GENEVA, Oct 20 (AFP): World Trade Organisation heavyweights were keeping up the hunt today for ways to solve enduring splits between rich and poor that are threatening efforts to break down barriers to global commerce.
The 148 trading nations in the WTO are facing mounting pressure as they struggle to prepare for a looming summit in Hong Kong that is meant to cap their Doha Round trade talks, launched in 2001.
Top trade officials from Australia, Brazil, the European Union, India and the United States kicked off negotiations behind closed doors Wednesday and were set to continue Thursday morning, before being joined by trade ministers from Canada, China, Japan and a handful of other member states.
Rich and poor countries have faced off at the WTO over how to advance the Doha Round, which aims to produce a treaty on cutting subsidies, tariffs and other trade barriers and using commerce to give developing nations a boost.
WTO members have set the goal of approving the outlines of the treaty at their December 13-18 Hong Kong meeting, before finalising the deal in 2006 -- two years later than originally planned.
West African nations have warned that Hong Kong could go the same way, unless rich countries halt subsidies which they blame for pricing their impoverished cotton industry-a pillar for many of their economies-out of world markets.
The West Africans are spotlighting Washington's payouts to the US cotton industry, which were ruled illegal by the WTO earlier this year but which are still in place.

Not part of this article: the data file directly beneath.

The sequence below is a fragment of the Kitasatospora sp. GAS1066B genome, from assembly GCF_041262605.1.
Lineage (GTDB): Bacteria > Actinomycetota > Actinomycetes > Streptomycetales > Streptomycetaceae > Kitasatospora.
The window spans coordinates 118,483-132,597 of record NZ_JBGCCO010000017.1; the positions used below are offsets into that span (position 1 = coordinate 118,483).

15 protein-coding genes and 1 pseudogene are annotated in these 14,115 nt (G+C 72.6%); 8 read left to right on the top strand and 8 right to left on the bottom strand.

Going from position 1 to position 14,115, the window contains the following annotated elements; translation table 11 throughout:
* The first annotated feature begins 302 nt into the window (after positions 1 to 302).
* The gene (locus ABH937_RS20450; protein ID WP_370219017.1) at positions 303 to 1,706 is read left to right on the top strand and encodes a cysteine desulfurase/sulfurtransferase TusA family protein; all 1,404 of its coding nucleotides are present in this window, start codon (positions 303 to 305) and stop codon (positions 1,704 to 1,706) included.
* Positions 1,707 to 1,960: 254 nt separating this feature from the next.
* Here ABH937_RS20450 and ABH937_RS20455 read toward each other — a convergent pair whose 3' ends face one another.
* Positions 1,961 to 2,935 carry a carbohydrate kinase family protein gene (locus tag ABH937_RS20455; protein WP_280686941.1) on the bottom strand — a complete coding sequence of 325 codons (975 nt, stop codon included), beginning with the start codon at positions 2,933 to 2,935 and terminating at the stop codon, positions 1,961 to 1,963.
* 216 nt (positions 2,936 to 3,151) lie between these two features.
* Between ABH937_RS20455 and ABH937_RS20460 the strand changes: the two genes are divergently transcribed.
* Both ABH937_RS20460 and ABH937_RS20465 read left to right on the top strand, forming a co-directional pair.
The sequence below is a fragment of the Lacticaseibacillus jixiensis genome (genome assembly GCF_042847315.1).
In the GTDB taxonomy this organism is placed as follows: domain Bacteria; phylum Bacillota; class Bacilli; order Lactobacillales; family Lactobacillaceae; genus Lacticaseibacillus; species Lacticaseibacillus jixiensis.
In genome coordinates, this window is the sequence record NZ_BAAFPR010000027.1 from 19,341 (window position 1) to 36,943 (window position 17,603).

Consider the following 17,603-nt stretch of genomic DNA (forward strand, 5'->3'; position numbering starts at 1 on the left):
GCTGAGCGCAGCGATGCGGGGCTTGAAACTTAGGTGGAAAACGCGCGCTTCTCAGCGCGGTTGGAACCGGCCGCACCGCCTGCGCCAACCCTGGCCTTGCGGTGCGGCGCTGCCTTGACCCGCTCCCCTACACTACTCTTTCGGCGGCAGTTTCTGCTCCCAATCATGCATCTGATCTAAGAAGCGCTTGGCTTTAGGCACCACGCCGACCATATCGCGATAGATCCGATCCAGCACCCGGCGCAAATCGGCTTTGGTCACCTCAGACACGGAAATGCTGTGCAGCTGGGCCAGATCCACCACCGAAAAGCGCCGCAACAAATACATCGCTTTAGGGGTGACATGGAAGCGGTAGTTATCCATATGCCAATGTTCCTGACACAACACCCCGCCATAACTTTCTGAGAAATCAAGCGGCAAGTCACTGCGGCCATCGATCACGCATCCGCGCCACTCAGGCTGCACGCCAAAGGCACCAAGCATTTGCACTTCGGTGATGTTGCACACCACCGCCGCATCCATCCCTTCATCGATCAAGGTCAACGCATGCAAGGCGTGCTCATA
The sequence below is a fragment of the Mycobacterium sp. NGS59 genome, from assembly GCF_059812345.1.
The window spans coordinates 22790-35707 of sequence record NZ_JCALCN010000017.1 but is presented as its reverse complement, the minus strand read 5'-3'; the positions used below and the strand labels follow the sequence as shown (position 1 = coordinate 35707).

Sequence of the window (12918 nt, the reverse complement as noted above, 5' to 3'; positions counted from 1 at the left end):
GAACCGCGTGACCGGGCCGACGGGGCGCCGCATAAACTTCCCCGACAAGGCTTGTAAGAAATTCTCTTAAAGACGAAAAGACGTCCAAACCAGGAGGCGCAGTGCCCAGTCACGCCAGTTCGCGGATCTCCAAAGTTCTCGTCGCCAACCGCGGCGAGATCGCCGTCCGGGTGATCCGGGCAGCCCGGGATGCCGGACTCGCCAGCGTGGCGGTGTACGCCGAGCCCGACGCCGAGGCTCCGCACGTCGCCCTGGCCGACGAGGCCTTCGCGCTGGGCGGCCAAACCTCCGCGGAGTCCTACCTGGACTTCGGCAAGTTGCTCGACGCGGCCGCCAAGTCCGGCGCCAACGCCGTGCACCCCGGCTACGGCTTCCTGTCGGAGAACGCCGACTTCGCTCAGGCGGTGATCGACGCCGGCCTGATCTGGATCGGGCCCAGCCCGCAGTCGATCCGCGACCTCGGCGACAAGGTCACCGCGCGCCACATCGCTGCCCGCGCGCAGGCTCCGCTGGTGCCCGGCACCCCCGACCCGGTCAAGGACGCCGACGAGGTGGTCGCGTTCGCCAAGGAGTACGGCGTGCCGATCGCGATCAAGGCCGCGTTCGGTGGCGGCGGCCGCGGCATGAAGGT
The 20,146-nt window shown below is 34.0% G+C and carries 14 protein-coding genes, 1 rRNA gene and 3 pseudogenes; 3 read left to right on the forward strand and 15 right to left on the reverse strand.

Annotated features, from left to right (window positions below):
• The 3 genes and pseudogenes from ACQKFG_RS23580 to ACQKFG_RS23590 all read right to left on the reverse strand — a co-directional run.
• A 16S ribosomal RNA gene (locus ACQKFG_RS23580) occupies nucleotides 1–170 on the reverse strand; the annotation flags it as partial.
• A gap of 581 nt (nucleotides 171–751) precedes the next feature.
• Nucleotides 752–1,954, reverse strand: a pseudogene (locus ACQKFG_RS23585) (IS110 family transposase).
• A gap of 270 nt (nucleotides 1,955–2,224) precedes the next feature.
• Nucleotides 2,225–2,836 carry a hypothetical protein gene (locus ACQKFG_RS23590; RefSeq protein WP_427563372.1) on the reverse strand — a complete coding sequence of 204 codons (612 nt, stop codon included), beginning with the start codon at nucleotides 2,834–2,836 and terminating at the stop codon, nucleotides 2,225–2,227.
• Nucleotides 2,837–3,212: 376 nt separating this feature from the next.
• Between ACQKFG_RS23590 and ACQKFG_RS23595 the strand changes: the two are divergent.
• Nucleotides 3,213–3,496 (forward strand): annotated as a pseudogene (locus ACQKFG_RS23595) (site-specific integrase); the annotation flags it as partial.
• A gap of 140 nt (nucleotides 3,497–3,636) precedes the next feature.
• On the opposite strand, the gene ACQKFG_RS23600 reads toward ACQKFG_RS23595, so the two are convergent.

Reuters adds: Negotiations on a global trade pact risk collapse, the United States and the European Union both warned yesterday, after trading powers failed to resolve their differences over farm reform.
Agriculture lies at the heart of the World Trade Organisation's (WTO) Doha Round and the pressure has been on the European Union since the United States last week seized the initiative with an offer of sweeping subsidy cuts.
But with France digging in against concessions, the EU has struggled to produce a plan for opening up its lucrative farm market that comes anywhere near meeting the demands of the United States and others.
A spokesman for EU Trade Commissioner Peter Mandelson acknowledged that the EU had put nothing new on the table and said without movement soon there will be no chance of a global deal by a December deadline.
Ministers from the full 148-state World Trade Organisation (WTO) must approve a blueprint at a conference in less than two months time to keep alive the round, which aims to boost the world economy and lift millions out of poverty.
The EU, the United States, Brazil, India and Australia met in a bid to bridge differences, many of them over farm trade.
Mandelson went into the talks under heavy pressure from Paris, the main beneficiary of EU farm subsidies.
The United States last week offered to lower a ceiling for its lavish farm subsidies by 60 per cent. Washington says the EU must respond with deep cuts to farm import tariffs.
Meanwhile, US Agriculture Secretary Mike Johanns expressed disappointment yesterday in farm trade talks with key members of the World Trade Organisation, saying success in the global negotiations "clearly rests" with the European Union.
Johanns and US Trade Representative Rob Portman attended a Geneva meeting that also included Brazil, India and Australia. The EU was singled out by Johanns as the reason the meeting made no progress.
Johanns said the EU and Washington were "far apart on many issues" such as market access, tariffs and export subsidies for agricultural products.